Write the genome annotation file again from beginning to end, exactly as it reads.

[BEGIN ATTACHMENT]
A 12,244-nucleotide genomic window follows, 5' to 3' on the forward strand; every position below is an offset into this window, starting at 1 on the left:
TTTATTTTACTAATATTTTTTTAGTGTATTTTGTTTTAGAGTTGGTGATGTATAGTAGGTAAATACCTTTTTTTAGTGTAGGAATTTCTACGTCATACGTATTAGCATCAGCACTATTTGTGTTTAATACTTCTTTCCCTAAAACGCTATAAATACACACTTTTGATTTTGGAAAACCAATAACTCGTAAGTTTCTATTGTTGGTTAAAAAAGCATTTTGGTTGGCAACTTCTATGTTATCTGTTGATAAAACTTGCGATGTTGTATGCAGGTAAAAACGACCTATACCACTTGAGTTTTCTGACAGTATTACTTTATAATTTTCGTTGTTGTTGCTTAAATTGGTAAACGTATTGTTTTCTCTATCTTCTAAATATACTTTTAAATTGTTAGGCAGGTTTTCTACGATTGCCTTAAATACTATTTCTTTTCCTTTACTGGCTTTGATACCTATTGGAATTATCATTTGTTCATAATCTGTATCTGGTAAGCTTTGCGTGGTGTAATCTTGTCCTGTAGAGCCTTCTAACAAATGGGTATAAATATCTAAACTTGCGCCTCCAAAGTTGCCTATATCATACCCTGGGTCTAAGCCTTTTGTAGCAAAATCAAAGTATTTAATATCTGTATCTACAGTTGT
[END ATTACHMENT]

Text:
A 12,244-nucleotide genomic window follows, 5' to 3' on the forward strand; every position below is an offset into this window, starting at 1 on the left:
TTTATTTTACTAATATTTTTTTAGTGTATTTTGTTTTAGAGTTGGTGATGTATAGTAGGTAAATACCTTTTTTTAGTGTAGGAATTTCTACGTCATACGTATTAGCATCAGCACTATTTGTGTTTAATACTTCTTTCCCTAAAACGCTATAAATACACACTTTTGATTTTGGAAAACCAATAACTCGTAAGTTTCTATTGTTGGTTAAAAAAGCATTTTGGTTGGCAACTTCTATGTTATCTGTTGATAAAACTTGCGATGTTGTATGCAGGTAAAAACGACCTATACCACTTGAGTTTTCTGACAGTATTACTTTATAATTTTCGTTGTTGTTGCTTAAATTGGTAAACGTATTGTTTTCTCTATCTTCTAAATATACTTTTAAATTGTTAGGCAGGTTTTCTACGATTGCCTTAAATACTATTTCTTTTCCTTTACTGGCTTTGATACCTATTGGAATTATCATTTGTTCATAATCTGTATCTGGTAAGCTTTGCGTGGTGTAATCTTGTCCTGTAGAGCCTTCTAACAAATGGGTATAAATATCTAAACTTGCGCCTCCAAAGTTGCCTATATCATACCCTGGGTCTAAGCCTTTTGTAGCAAAATCAAAGTATTTAATATCTGTATCTACAGTTGT